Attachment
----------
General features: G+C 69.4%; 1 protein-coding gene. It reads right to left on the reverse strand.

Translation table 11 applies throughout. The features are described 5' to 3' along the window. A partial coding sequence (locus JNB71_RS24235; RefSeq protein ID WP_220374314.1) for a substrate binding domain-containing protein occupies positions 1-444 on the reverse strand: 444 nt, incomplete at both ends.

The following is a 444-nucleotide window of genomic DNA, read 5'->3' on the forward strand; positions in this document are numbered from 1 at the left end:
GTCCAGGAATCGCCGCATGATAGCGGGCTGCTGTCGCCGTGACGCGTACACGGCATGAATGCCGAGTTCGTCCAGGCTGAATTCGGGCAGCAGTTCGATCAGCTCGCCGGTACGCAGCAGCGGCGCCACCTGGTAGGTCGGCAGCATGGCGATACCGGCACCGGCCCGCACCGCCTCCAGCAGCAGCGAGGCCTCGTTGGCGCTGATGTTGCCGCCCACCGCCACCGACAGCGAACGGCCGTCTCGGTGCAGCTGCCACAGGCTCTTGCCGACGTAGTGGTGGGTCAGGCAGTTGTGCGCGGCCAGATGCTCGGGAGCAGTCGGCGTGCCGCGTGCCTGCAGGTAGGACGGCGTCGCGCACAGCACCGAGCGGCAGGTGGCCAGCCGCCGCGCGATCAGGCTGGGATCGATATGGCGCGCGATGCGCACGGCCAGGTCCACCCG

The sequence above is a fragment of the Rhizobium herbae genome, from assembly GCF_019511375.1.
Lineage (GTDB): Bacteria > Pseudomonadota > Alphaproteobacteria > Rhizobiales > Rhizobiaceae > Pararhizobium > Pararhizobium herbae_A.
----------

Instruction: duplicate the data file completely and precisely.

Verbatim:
General features: G+C 69.4%; 1 protein-coding gene. It reads right to left on the reverse strand.

Translation table 11 applies throughout. The features are described 5' to 3' along the window. A partial coding sequence (locus JNB71_RS24235; RefSeq protein ID WP_220374314.1) for a substrate binding domain-containing protein occupies positions 1-444 on the reverse strand: 444 nt, incomplete at both ends.

The following is a 444-nucleotide window of genomic DNA, read 5'->3' on the forward strand; positions in this document are numbered from 1 at the left end:
GTCCAGGAATCGCCGCATGATAGCGGGCTGCTGTCGCCGTGACGCGTACACGGCATGAATGCCGAGTTCGTCCAGGCTGAATTCGGGCAGCAGTTCGATCAGCTCGCCGGTACGCAGCAGCGGCGCCACCTGGTAGGTCGGCAGCATGGCGATACCGGCACCGGCCCGCACCGCCTCCAGCAGCAGCGAGGCCTCGTTGGCGCTGATGTTGCCGCCCACCGCCACCGACAGCGAACGGCCGTCTCGGTGCAGCTGCCACAGGCTCTTGCCGACGTAGTGGTGGGTCAGGCAGTTGTGCGCGGCCAGATGCTCGGGAGCAGTCGGCGTGCCGCGTGCCTGCAGGTAGGACGGCGTCGCGCACAGCACCGAGCGGCAGGTGGCCAGCCGCCGCGCGATCAGGCTGGGATCGATATGGCGCGCGATGCGCACGGCCAGGTCCACCCG

The sequence above is a fragment of the Rhizobium herbae genome, from assembly GCF_019511375.1.
Lineage (GTDB): Bacteria > Pseudomonadota > Alphaproteobacteria > Rhizobiales > Rhizobiaceae > Pararhizobium > Pararhizobium herbae_A.